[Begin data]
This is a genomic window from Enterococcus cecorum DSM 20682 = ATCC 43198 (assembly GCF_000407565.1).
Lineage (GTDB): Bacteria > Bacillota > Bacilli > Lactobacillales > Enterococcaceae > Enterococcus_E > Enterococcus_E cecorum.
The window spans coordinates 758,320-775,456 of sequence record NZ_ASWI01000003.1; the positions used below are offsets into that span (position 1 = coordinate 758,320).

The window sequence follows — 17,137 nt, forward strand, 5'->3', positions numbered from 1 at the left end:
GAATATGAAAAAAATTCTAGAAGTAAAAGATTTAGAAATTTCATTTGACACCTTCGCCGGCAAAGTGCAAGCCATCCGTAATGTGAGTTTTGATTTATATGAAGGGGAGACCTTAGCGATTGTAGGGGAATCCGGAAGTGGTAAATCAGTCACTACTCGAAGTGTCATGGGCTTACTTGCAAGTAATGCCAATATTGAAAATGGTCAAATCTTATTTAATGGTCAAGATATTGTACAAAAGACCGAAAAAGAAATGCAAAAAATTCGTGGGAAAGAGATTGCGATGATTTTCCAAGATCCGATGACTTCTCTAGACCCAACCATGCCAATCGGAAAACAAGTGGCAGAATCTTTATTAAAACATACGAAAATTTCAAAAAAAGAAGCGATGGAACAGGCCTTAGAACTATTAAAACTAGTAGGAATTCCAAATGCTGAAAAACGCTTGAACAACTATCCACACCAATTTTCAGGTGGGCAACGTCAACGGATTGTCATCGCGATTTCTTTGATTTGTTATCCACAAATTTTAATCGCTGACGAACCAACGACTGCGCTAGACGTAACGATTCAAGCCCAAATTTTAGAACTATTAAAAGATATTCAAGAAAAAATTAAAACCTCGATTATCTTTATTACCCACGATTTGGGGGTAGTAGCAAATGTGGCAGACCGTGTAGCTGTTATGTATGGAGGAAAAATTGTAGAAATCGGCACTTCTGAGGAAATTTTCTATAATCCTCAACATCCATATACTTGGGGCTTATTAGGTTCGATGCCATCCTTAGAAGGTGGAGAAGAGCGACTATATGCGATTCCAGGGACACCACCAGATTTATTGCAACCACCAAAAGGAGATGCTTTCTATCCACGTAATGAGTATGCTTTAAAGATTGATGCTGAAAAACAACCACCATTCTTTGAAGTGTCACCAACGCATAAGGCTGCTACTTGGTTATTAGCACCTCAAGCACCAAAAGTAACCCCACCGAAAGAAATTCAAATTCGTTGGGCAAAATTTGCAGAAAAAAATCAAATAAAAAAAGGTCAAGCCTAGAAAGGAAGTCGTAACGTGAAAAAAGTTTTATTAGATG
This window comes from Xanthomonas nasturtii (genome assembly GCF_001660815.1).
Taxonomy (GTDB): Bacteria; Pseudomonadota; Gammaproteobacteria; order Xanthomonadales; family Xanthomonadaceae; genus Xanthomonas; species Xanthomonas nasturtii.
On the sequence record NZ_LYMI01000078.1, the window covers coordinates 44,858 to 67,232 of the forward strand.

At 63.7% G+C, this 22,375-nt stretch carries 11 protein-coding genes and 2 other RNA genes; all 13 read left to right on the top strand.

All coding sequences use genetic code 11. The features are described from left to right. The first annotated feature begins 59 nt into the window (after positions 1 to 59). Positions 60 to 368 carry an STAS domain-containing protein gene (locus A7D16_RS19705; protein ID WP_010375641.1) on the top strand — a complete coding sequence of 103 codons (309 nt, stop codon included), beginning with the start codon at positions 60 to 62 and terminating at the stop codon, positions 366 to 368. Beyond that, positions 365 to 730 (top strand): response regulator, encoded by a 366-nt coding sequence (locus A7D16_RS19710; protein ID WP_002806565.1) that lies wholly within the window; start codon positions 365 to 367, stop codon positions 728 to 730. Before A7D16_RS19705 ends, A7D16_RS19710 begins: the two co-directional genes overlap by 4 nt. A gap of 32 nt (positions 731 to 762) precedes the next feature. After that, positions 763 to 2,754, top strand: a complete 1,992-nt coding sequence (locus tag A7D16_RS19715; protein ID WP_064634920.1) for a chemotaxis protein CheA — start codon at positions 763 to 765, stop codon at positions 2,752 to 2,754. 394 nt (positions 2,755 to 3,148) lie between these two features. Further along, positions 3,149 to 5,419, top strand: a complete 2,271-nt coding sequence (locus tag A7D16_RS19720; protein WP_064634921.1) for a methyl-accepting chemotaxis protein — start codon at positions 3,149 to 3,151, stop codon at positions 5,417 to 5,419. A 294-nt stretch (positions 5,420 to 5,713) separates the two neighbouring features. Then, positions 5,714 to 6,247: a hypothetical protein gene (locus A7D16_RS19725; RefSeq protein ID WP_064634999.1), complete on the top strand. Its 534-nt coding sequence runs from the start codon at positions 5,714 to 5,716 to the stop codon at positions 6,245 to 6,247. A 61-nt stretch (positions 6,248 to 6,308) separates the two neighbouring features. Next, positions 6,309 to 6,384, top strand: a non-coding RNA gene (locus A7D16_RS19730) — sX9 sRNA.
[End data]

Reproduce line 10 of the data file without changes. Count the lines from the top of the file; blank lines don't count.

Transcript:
All coding sequences use genetic code 11. The features are described from left to right. The first annotated feature begins 59 nt into the window (after positions 1 to 59). Positions 60 to 368 carry an STAS domain-containing protein gene (locus A7D16_RS19705; protein ID WP_010375641.1) on the top strand — a complete coding sequence of 103 codons (309 nt, stop codon included), beginning with the start codon at positions 60 to 62 and terminating at the stop codon, positions 366 to 368. Beyond that, positions 365 to 730 (top strand): response regulator, encoded by a 366-nt coding sequence (locus A7D16_RS19710; protein ID WP_002806565.1) that lies wholly within the window; start codon positions 365 to 367, stop codon positions 728 to 730. Before A7D16_RS19705 ends, A7D16_RS19710 begins: the two co-directional genes overlap by 4 nt. A gap of 32 nt (positions 731 to 762) precedes the next feature. After that, positions 763 to 2,754, top strand: a complete 1,992-nt coding sequence (locus tag A7D16_RS19715; protein ID WP_064634920.1) for a chemotaxis protein CheA — start codon at positions 763 to 765, stop codon at positions 2,752 to 2,754. 394 nt (positions 2,755 to 3,148) lie between these two features. Further along, positions 3,149 to 5,419, top strand: a complete 2,271-nt coding sequence (locus tag A7D16_RS19720; protein WP_064634921.1) for a methyl-accepting chemotaxis protein — start codon at positions 3,149 to 3,151, stop codon at positions 5,417 to 5,419. A 294-nt stretch (positions 5,420 to 5,713) separates the two neighbouring features. Then, positions 5,714 to 6,247: a hypothetical protein gene (locus A7D16_RS19725; RefSeq protein ID WP_064634999.1), complete on the top strand. Its 534-nt coding sequence runs from the start codon at positions 5,714 to 5,716 to the stop codon at positions 6,245 to 6,247. A 61-nt stretch (positions 6,248 to 6,308) separates the two neighbouring features. Next, positions 6,309 to 6,384, top strand: a non-coding RNA gene (locus A7D16_RS19730) — sX9 sRNA.